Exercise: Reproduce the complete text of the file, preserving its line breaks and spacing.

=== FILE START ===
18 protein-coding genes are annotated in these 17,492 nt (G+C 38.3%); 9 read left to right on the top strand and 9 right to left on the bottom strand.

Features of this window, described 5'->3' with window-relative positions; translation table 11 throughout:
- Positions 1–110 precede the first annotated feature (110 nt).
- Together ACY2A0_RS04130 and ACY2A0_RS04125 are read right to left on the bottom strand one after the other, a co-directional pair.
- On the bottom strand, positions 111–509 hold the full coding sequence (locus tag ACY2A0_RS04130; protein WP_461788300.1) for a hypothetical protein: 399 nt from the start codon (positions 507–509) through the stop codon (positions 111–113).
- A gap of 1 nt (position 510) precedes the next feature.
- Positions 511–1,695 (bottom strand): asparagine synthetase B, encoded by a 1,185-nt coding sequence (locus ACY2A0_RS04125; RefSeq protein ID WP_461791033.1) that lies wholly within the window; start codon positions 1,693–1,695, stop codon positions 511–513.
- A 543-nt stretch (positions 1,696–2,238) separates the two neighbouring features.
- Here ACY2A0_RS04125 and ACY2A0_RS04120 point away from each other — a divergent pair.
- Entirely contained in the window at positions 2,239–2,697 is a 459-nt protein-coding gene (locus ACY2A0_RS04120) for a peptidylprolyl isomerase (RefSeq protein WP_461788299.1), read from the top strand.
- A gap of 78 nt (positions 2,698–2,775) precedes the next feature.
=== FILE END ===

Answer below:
18 protein-coding genes are annotated in these 17,492 nt (G+C 38.3%); 9 read left to right on the top strand and 9 right to left on the bottom strand.

Features of this window, described 5'->3' with window-relative positions; translation table 11 throughout:
- Positions 1–110 precede the first annotated feature (110 nt).
- Together ACY2A0_RS04130 and ACY2A0_RS04125 are read right to left on the bottom strand one after the other, a co-directional pair.
- On the bottom strand, positions 111–509 hold the full coding sequence (locus tag ACY2A0_RS04130; protein WP_461788300.1) for a hypothetical protein: 399 nt from the start codon (positions 507–509) through the stop codon (positions 111–113).
- A gap of 1 nt (position 510) precedes the next feature.
- Positions 511–1,695 (bottom strand): asparagine synthetase B, encoded by a 1,185-nt coding sequence (locus ACY2A0_RS04125; RefSeq protein ID WP_461791033.1) that lies wholly within the window; start codon positions 1,693–1,695, stop codon positions 511–513.
- A 543-nt stretch (positions 1,696–2,238) separates the two neighbouring features.
- Here ACY2A0_RS04125 and ACY2A0_RS04120 point away from each other — a divergent pair.
- Entirely contained in the window at positions 2,239–2,697 is a 459-nt protein-coding gene (locus ACY2A0_RS04120) for a peptidylprolyl isomerase (RefSeq protein WP_461788299.1), read from the top strand.
- A gap of 78 nt (positions 2,698–2,775) precedes the next feature.